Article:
FRISCO, Texas — Mason Fine could easily say ‘I told you so’ to those who doubted his potential as a college quarterback.

The University of North Texas quarterback has built a sturdy platform from which to shout those four words.

The two-year starter enters this season as Conference USA’s reigning offensive player of the year. Fine helped orchestrate the Mean Green’s turnaround, which includes last year’s nine-win campaign and bowl appearance. The season before he arrived, UNT only won one game.

Not bad credentials for someone who was believed to be just an undersized prospect from Locust Grove High School.

“There are a lot of people that I’d like to say that to, to be honest with you, but there’s still a lot of people that I have to prove wrong,” Fine said on Wednesday during a C-USA Kickoff event in Frisco. “I’m going to keep striving, keep getting better and reaching for the stars.”

Fine will guide an experienced UNT squad that’s been selected to repeat as C-USA West Division champions. He’s eager for the Sept. 1 home game against SMU (“I get butterflies in my stomach, but it’s a good nervous,” he said) and is looking forward to carrying momentum.

Fine’s journey enters a third season in lockstep with coach Seth Littrell, who tapped the unrecruited 5-foot-11, 185-pound quarterback as the cornerstone of the UNT offense.

“He means a lot more than what he thinks,” Fine said of Littrell, a team captain of Oklahoma’s 2000 national championship team. “I don’t think he realized that he made a kid’s dream come true. I don’t think he’s ever really thought about that. When I grew up, I wanted to be a college football player … I just needed an opportunity. He gave me that. That’s all I asked for.”

In two seasons, Fine has rocketed up the UNT record chart. He’s already thrown more 300-yard passing games than any other player and owns all the major single-season passing marks at the Denton, Texas, school.

“I knew he was going to be a special player,” Littrell said. “Once you evaluate his game tape and evaluate him versus other quarterbacks you may have been evaluating and recruiting, it was a no-brainer for us. I didn’t really care about how big he was. I knew he would be comfortable in the system.

“Just watch the tape. To me, it was very evident that he could play at a high level at this place and he was smart. He was going to have a chip on his shoulder. He was going to be a special player.”

When asking about his foundation, he immediately points to his parents, who keep him grounded. He loves it when discussion turns to Locust Grove High School and his hometown of Peggs. He’s ready to get Jennifer Garner’s autograph. The actress recently bought her family farm in Locust Grove.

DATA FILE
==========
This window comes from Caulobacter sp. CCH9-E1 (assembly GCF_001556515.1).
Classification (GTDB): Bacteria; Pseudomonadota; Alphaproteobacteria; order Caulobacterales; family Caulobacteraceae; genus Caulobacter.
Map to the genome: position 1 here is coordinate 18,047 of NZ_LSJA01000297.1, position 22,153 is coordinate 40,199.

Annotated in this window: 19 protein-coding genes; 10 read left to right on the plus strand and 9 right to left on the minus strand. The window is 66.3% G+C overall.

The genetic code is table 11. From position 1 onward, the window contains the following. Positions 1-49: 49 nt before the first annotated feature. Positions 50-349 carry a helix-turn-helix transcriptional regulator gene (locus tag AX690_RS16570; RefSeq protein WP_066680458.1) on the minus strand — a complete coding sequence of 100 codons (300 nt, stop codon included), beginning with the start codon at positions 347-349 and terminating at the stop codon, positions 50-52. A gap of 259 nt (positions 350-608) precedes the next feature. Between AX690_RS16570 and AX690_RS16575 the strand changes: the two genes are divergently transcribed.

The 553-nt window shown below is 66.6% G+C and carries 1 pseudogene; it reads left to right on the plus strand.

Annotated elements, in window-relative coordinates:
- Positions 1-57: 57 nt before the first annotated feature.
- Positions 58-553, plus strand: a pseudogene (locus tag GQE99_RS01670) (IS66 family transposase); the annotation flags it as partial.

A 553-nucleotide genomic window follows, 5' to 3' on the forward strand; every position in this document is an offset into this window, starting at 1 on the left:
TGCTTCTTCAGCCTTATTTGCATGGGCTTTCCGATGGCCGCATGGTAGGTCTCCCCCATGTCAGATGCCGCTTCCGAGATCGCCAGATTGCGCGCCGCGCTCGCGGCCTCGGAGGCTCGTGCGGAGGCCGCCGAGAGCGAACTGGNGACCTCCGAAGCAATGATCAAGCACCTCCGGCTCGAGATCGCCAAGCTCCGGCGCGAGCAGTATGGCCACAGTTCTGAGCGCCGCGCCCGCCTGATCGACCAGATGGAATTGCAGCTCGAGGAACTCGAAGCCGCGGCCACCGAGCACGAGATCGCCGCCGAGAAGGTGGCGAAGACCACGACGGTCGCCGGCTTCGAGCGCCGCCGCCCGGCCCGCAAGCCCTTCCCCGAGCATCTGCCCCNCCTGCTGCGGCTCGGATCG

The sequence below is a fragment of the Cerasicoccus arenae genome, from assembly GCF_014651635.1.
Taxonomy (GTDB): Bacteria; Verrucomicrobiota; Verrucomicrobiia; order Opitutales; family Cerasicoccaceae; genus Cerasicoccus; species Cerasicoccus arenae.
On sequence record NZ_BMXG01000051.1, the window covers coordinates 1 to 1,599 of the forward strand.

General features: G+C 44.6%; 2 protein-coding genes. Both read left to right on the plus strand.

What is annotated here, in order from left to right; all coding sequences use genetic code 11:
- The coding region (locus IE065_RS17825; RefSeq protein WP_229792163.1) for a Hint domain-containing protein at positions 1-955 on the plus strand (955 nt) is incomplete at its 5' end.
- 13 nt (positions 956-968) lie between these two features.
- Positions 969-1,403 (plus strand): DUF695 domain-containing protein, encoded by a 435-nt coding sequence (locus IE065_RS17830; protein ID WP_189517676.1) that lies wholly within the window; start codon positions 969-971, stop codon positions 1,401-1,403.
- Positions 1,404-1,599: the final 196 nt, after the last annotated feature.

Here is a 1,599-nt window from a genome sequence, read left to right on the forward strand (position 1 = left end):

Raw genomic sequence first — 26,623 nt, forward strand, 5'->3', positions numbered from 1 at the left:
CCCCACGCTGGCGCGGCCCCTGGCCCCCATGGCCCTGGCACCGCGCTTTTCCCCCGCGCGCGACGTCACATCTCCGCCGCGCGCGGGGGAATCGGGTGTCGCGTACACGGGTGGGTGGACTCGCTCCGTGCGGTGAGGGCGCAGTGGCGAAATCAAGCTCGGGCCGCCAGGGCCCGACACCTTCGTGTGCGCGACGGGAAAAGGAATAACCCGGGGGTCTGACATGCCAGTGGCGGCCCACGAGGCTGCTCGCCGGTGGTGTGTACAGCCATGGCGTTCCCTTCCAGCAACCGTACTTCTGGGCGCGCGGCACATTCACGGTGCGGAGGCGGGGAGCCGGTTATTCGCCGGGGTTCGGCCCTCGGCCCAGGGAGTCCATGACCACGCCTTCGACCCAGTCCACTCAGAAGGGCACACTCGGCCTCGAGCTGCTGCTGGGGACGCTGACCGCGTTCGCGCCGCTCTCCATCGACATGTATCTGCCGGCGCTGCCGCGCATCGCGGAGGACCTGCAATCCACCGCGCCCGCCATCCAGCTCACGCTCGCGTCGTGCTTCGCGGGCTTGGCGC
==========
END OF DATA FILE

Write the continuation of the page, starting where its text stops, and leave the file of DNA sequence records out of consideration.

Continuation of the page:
And he smiled when talking about Locust Grove fans making the 65-mile trek to Fayetteville to watch UNT play Arkansas on Sept. 15.

“They’ve been there since day one, when we were 2-28 and then turning that program around. I go there and I’m grateful to come from a community like that,” Fine said. “They are just great people. The love and care that they give to me personally and my family is something I never really expected but it came with it and I’m truly, truly happy that I have a community like that behind me.”

He also has a football team around him. Fine sets an example for the team, Littrell said, through his work ethic.

“He’s always been one of those guys who doesn’t care about his stats. He only cares if you won or lost,” Littrell said. “This off-season, he’s really stepped up into his leadership role and has been a positive influence on the rest of the players. He’s got a chance to be a special player. Again, I think it comes down to being such a great teammate. His teammates know that and I think it rubs off on those guys. You have to kick him out of the weight room. … He’s the hardest working guy on the team. He’s been raised in a right way by a great family. He’s going to be successful with whatever he does in life.”

What Fine craves now is a championship, which has eluded him throughout his football career. With nine starters returning on offense and eight on defense, this could be UNT’s season.

“Winning a bowl game and winning the conference has been my goal for two years and we have yet to achieve that and we came up short the last two years,” Fine said. “As a football player, I’ve never had a ring. I never won a state championship in high school. That was another big loss. I’m going to keep striving.

“That’s the chip on my shoulder. I’ve never achieved what I wanted as a team and a football player. That chip on my shoulder is bigger than ever.”

Eric Bailey

918-581-8391

eric.bailey@tulsaworld.com

Twitter: @ericbaileyTW

Sports Writer

Eric covers the University of Oklahoma football and men’s basketball teams. A Haskell Indian Nations University graduate, he has been a member of the Tulsa World sports staff for 12 years. Phone: 918-581-8391